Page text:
The Green Party believes it is vital that we retain the 20mph limits in the city which have brought such benefits for huge areas of the city as a whole. 20mph is good for our safety, our environment and our health.
We would be appalled if there was any attempt to remove them, and would like to see strong evidence of the need for removal in any of the streets mentioned in the review.
The benefits of 20mph have often been cited, but are as follows:
A peer reviewed paper produced by UWE (1) demonstrates that ‘The estimated total number of injuries avoided across the city each year is 4.53 fatal, 11.3 serious, and 159.3 slight injuries.’
The graph (7) illustrates this:
2. Saves money
The same report also estimates that ‘The estimated annual saving following the decrease in casualties is £15,256,309’
3. Cuts speeds
It also tells us ‘there was a statistically significant 2.7mph decrease in vehicle speeds’. Average speed decreased on 100 roads out of 106.’
4. Doesn’t increase and may cut emissions
Intuitively, it must be obvious to all of us who live in a city that the idea of the ‘open road’ is a myth. Cities are beset with junctions, roundabouts, mini-roundabouts, various crossings, traffic, but above all – an awful lot of other traffic. All of these slow motorists down. Indeed, driving advice is that it is better (more fuel efficient) to drive at a constant slower rate than doing a lot of accelerating and decelerating (2).
5. It’s good for cyclists and pedestrians
One of the most common reasons people give for not cycling is fear of traffic. Clearly part of this is the fear of being hit by vehicles. By slowing down the traffic, you encourage more people to cycle. Likewise, a stream of speeding vehicles can clearly make it harder for pedestrians to cross the road, especially elderly pedestrians.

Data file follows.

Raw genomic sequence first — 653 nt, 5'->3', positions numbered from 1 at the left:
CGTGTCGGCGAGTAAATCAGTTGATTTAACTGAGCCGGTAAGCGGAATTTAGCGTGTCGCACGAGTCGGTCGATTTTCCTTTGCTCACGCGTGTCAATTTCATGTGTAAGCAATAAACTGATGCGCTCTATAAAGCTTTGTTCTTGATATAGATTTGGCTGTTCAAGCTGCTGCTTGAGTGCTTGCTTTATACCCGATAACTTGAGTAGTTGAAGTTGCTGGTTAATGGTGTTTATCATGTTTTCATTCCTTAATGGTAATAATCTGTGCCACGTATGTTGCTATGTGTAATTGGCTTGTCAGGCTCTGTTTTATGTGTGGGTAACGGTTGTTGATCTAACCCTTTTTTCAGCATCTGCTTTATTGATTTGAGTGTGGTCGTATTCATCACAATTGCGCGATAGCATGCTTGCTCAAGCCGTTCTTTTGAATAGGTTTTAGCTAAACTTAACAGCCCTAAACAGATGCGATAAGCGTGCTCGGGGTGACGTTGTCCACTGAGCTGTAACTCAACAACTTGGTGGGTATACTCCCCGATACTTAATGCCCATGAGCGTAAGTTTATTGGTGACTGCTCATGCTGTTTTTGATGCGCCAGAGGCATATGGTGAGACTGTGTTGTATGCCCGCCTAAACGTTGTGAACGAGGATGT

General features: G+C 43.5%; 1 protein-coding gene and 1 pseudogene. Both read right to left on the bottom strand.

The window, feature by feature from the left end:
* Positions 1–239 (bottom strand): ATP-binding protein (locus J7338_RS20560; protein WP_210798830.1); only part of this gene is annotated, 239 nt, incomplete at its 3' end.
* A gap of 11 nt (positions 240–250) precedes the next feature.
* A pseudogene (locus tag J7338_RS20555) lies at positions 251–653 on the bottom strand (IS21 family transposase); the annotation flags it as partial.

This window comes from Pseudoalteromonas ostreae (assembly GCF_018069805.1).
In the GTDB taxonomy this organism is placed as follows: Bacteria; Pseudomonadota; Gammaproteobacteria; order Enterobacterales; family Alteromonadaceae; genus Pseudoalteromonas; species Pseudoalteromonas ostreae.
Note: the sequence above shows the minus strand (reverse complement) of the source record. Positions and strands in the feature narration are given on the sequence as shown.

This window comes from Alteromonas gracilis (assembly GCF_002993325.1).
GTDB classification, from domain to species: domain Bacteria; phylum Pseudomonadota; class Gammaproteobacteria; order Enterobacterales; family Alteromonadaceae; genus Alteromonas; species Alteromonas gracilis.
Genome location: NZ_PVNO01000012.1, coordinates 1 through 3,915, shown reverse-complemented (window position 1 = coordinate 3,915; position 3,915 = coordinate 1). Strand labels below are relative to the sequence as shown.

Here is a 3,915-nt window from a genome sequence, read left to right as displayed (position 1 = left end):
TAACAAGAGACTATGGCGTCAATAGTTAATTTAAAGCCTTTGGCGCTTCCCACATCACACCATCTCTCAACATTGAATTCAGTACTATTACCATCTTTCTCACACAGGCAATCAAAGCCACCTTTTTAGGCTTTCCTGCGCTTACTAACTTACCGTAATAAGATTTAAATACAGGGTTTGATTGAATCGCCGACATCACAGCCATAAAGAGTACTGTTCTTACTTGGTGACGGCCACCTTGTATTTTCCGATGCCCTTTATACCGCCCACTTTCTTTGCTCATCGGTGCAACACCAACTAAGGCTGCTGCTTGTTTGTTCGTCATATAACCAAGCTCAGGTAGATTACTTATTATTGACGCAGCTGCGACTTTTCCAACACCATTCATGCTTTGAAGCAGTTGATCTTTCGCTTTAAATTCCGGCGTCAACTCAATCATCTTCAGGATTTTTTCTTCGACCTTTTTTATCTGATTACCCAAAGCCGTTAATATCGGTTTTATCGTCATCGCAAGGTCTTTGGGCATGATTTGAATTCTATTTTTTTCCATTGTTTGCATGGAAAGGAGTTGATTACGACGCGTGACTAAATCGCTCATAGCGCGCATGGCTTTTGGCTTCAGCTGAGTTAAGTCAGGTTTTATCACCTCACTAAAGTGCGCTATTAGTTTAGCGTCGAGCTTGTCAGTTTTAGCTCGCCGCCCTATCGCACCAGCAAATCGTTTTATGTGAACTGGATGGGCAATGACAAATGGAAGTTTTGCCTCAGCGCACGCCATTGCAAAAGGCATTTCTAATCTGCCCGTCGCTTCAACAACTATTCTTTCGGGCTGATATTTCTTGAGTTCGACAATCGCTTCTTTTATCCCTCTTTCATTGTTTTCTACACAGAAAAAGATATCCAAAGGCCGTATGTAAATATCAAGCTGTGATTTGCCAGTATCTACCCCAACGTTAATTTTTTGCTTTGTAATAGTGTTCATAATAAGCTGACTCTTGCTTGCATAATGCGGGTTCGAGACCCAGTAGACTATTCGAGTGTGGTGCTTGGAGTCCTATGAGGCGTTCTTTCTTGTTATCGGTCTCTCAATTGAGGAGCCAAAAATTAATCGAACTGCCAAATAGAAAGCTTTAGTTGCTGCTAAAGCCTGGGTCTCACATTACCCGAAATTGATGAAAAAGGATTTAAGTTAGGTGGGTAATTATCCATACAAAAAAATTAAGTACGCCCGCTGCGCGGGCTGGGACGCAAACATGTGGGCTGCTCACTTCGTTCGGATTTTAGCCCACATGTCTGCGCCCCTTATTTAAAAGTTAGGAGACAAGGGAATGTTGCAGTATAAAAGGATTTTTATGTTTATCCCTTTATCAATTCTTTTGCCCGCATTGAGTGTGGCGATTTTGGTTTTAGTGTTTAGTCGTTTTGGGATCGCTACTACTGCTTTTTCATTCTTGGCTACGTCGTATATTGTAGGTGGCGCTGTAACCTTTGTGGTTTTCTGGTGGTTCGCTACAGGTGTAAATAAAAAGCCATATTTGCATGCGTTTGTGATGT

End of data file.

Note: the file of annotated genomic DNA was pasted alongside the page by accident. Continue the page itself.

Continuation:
6. It’s good for motorists
Living Streets (3) suggest ‘drivers cut their spacing as braking distances contract, shorter gaps mean more vehicles use the available road space, reducing standing traffic, and filtering at junctions becomes easier. Also – given lower speeds encourage active travel, the roads become clearer!
7. It’s good for health
Because it encourages active travel (ie cycling and walking), the population as a whole becomes healthier.
8. Good for the planet
And this should give the planet a better chance in our fight against runaway climate change.
9. Labour Wales is thinking of doing it….Labour London too!
A recent report (4) shows the Labour devolved assembly in Wales is considering introducing a blanket zone in built up areas. The world is moving to more people-friendly, family-friendly towns and cities. Another report shows the London mayor is also thinking of doing it (8).
10. Safer for cyclists
Bristol City Councils own research (5) shows ‘There was a clear reduction in injury odds in 20mph compared to 30mph’ for cyclists
11. Dangers of higher speeds for pedestrians
Bristol City Councils own research (6) also shows ‘For example, the risk of being killed is almost 5 times higher in collisions between a car and a pedestrian at 50km/h (31mph) compared to the same type of collisions at 30 km/h (18.6mph) reports OECD.’
We could go on.
In conclusion, we repeat – it is vital that this city maintains its commitment to 20mph, and needs to be looking at ways to improve its effectiveness. We need to move on from a debate about the benefits of lower speeds, and accept them for the success that they are.